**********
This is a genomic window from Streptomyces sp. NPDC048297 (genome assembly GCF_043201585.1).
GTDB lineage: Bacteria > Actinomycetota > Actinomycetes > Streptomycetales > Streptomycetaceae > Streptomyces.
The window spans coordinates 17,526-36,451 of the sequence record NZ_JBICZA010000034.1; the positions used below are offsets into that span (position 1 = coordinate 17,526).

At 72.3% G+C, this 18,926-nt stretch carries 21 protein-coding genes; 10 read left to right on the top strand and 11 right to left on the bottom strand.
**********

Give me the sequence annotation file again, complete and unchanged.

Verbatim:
This is a genomic window from Streptomyces sp. NPDC048297 (genome assembly GCF_043201585.1).
GTDB lineage: Bacteria > Actinomycetota > Actinomycetes > Streptomycetales > Streptomycetaceae > Streptomyces.
The window spans coordinates 17,526-36,451 of the sequence record NZ_JBICZA010000034.1; the positions used below are offsets into that span (position 1 = coordinate 17,526).

At 72.3% G+C, this 18,926-nt stretch carries 21 protein-coding genes; 10 read left to right on the top strand and 11 right to left on the bottom strand.